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The latest research results of molybdenum diselenide

2016-12-19
Scientists at Rice University have discovered that an atom-thick material being eyed for flexible electronics and next-generation optical devices is more brittle than they expected.
The Rice team led by materials scientist Jun Lou tested the tensile strength of two-dimensional, semiconducting molybdenum diselenide and discovered that flaws as small as one missing atom can initiate catastrophic cracking under strain.
The team's report appears this month in Advanced Materials.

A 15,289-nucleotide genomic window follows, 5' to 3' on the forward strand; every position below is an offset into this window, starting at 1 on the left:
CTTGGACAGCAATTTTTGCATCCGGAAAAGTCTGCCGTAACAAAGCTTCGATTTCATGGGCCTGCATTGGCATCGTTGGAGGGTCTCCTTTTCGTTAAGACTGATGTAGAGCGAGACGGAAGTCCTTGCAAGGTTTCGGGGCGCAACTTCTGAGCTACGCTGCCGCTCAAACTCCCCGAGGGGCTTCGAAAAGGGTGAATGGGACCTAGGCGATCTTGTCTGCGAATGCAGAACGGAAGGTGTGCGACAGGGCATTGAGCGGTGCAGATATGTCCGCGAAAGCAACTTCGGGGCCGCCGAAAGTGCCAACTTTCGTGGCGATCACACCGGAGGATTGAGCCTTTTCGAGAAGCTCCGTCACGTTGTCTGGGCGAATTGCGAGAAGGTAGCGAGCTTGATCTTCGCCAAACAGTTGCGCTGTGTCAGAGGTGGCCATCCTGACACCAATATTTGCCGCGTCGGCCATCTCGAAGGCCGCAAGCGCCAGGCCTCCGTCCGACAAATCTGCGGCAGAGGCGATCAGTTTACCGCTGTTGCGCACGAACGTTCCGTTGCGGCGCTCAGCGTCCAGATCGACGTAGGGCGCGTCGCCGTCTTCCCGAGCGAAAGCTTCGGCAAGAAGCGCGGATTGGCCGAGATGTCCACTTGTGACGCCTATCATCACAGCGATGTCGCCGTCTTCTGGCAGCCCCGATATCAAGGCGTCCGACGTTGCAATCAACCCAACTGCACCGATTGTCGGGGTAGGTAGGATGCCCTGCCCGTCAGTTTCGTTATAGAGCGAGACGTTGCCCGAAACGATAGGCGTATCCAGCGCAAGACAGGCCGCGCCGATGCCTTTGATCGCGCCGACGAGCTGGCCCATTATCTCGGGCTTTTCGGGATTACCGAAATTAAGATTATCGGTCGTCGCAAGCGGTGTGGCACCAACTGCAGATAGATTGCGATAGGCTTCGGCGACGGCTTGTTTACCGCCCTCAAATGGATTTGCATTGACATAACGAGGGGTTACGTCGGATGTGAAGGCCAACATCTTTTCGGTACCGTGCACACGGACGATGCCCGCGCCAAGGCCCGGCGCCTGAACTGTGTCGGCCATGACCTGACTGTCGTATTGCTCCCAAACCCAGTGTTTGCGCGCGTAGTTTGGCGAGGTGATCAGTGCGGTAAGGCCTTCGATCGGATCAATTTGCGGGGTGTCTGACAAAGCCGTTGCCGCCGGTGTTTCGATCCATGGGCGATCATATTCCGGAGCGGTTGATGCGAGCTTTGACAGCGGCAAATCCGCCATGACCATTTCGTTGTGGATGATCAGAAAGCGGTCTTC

The finding may cause industry to look more carefully at the properties of 2-D materials before incorporating them in new technologies, he said.
"It turns out not all 2-D crystals are equal," said Lou, a Rice professor of materials science and nanoengineering. "Graphene is a lot more robust compared with some of the others we're dealing with right now, like this molybdenum diselenide. We think it has something to do with defects inherent to these materials."
The defects could be as small as a single atom that leaves a vacancy in the crystalline structure, he said. "It's very hard to detect them," he said. "Even if a cluster of vacancies makes a bigger hole, it's difficult to find using any technique. It might be possible to see them with a transmission electron microscope, but that would be so labor-intensive that it wouldn't be useful."